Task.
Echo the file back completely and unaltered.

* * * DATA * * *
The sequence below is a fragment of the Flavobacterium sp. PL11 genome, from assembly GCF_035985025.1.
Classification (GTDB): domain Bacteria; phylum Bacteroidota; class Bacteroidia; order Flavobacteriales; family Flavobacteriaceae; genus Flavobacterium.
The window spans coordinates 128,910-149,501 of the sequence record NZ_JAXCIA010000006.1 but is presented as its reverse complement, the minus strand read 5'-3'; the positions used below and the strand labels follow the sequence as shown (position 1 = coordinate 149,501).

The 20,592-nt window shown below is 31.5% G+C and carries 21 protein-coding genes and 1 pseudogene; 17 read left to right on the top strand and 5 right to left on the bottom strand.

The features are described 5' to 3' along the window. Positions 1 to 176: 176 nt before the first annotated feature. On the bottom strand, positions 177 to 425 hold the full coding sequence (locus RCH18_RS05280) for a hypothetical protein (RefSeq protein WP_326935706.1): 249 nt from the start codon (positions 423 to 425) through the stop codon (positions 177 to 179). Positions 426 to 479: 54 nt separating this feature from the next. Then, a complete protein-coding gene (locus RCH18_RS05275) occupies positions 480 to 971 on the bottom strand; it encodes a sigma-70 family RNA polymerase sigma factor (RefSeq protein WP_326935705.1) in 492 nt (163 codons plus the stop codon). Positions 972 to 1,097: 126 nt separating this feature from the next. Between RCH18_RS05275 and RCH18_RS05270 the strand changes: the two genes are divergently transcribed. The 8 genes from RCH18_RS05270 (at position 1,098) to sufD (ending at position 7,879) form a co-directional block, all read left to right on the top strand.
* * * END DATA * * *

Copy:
The sequence below is a fragment of the Flavobacterium sp. PL11 genome, from assembly GCF_035985025.1.
Classification (GTDB): domain Bacteria; phylum Bacteroidota; class Bacteroidia; order Flavobacteriales; family Flavobacteriaceae; genus Flavobacterium.
The window spans coordinates 128,910-149,501 of the sequence record NZ_JAXCIA010000006.1 but is presented as its reverse complement, the minus strand read 5'-3'; the positions used below and the strand labels follow the sequence as shown (position 1 = coordinate 149,501).

The 20,592-nt window shown below is 31.5% G+C and carries 21 protein-coding genes and 1 pseudogene; 17 read left to right on the top strand and 5 right to left on the bottom strand.

The features are described 5' to 3' along the window. Positions 1 to 176: 176 nt before the first annotated feature. On the bottom strand, positions 177 to 425 hold the full coding sequence (locus RCH18_RS05280) for a hypothetical protein (RefSeq protein WP_326935706.1): 249 nt from the start codon (positions 423 to 425) through the stop codon (positions 177 to 179). Positions 426 to 479: 54 nt separating this feature from the next. Then, a complete protein-coding gene (locus RCH18_RS05275) occupies positions 480 to 971 on the bottom strand; it encodes a sigma-70 family RNA polymerase sigma factor (RefSeq protein WP_326935705.1) in 492 nt (163 codons plus the stop codon). Positions 972 to 1,097: 126 nt separating this feature from the next. Between RCH18_RS05275 and RCH18_RS05270 the strand changes: the two genes are divergently transcribed. The 8 genes from RCH18_RS05270 (at position 1,098) to sufD (ending at position 7,879) form a co-directional block, all read left to right on the top strand.